Ken Mattingly, the astronaut best known for his efforts on Earth that helped return the damaged Apollo 13 spacecraft safely to Earth, has died.
LOS ANGELES – Ken Mattingly, the astronaut best known for his efforts on Earth that helped return the damaged Apollo 13 spacecraft safely to Earth, has died, NASA announced. He was 87 years old.
“We lost one of our country’s heroes on October 31,” NASA Administrator Bill Nelson said in a statement Thursday.
Thomas Kenneth Mattingly II “was key to the success of the Apollo program, and his illustrious personality will ensure that he is remembered throughout history,” Nelson said.
NASA did not say where or how Mattingly died. However, The New York Times reported that Mattingly died in Arlington, Virginia.
Mattingly, a former Navy pilot, joined NASA in 1966. He helped develop the spacesuit and backpack for the Apollo missions to the moon, NASA said.
However, his first spaceflight came only in 1972 when he orbited the Moon as the Apollo 16 command module pilot, while two other crew members landed on the Moon’s surface.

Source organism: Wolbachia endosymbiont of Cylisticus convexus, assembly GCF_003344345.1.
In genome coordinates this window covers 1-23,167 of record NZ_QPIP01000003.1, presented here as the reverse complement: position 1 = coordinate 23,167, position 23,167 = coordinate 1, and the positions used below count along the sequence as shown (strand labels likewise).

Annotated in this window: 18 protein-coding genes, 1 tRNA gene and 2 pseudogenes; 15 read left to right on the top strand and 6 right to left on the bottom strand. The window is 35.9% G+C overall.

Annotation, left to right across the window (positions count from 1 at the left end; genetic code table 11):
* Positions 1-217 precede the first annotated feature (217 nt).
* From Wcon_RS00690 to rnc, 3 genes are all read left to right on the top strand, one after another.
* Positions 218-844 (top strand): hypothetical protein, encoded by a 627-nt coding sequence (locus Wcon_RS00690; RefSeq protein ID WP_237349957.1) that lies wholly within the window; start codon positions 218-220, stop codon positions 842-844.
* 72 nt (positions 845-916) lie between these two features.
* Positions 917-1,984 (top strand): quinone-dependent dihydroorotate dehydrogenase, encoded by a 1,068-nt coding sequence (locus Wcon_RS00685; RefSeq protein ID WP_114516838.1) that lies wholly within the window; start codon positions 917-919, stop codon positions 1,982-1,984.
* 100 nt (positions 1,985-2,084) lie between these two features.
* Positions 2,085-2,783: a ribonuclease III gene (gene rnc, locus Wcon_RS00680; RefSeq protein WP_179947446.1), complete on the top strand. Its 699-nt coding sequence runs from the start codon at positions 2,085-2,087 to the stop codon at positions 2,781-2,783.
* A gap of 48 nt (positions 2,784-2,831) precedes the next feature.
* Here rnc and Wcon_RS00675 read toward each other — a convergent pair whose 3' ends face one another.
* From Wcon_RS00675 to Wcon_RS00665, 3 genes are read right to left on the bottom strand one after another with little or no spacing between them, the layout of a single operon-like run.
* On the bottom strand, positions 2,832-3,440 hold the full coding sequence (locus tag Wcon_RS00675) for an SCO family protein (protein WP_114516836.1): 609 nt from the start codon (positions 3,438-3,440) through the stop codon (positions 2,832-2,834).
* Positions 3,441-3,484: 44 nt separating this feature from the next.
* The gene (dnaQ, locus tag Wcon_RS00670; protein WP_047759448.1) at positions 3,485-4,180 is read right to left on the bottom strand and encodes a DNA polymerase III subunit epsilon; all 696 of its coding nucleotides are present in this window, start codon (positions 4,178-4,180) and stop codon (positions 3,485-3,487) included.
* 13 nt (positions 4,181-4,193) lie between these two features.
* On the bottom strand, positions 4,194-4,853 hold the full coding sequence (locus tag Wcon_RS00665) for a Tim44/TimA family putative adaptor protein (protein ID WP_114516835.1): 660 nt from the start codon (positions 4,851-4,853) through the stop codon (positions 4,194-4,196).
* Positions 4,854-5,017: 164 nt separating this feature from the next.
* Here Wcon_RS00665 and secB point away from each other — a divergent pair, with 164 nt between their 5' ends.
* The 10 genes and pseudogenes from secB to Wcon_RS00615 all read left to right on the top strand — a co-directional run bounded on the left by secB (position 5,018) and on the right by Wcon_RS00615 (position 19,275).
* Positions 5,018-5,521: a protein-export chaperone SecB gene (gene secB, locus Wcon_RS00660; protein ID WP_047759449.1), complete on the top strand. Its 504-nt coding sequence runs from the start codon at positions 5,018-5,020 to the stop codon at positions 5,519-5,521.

On his return trip to Earth, Mattingly walked through space to collect film packages containing photographs he had taken of the lunar surface.
In later years, Mattingly commanded two space shuttle missions and retired from the agency and the Navy as a rear admiral.
But his most dramatic mission was one he never flew.
He did not fall ill but was replaced on board the mission by John Swigert Jr.
Several days into the mission, an oxygen tank in the spacecraft’s service module exploded, cutting off most of the power and oxygen to the command module. The moon landing was canceled and NASA began a frantic effort to rescue Swigert, James Lovell, and Fred Hayes.
Mattingly, who knew the spacecraft intimately, worked with engineers and others as they analyzed the situation and scrambled to find solutions and pass instructions to the crew.
Eventually, the three astronauts crammed into the lander, which was designed to hold just two people, and used it as a lifeboat for four days while Apollo 13 orbited the moon and then landed safely on Earth.
NASA’s Nelson said Mattingly “stayed behind and made key decisions in real time to successfully bring the affected spacecraft and crew home.”
“One of the many lessons learned from all of this is to start from day one, from the first moment, assume you’re going to succeed and don’t do anything that gets in the way,” Mattingly recalled in an oral history interview. For NASA in 2001.
The story of Apollo 13 is told in the 1994 book “Lost Moon: The Perilous Journey of Apollo 13,” co-authored by Lovell, and in the 1995 film “Apollo 13,” in which Gary Sinise played Mattingly.
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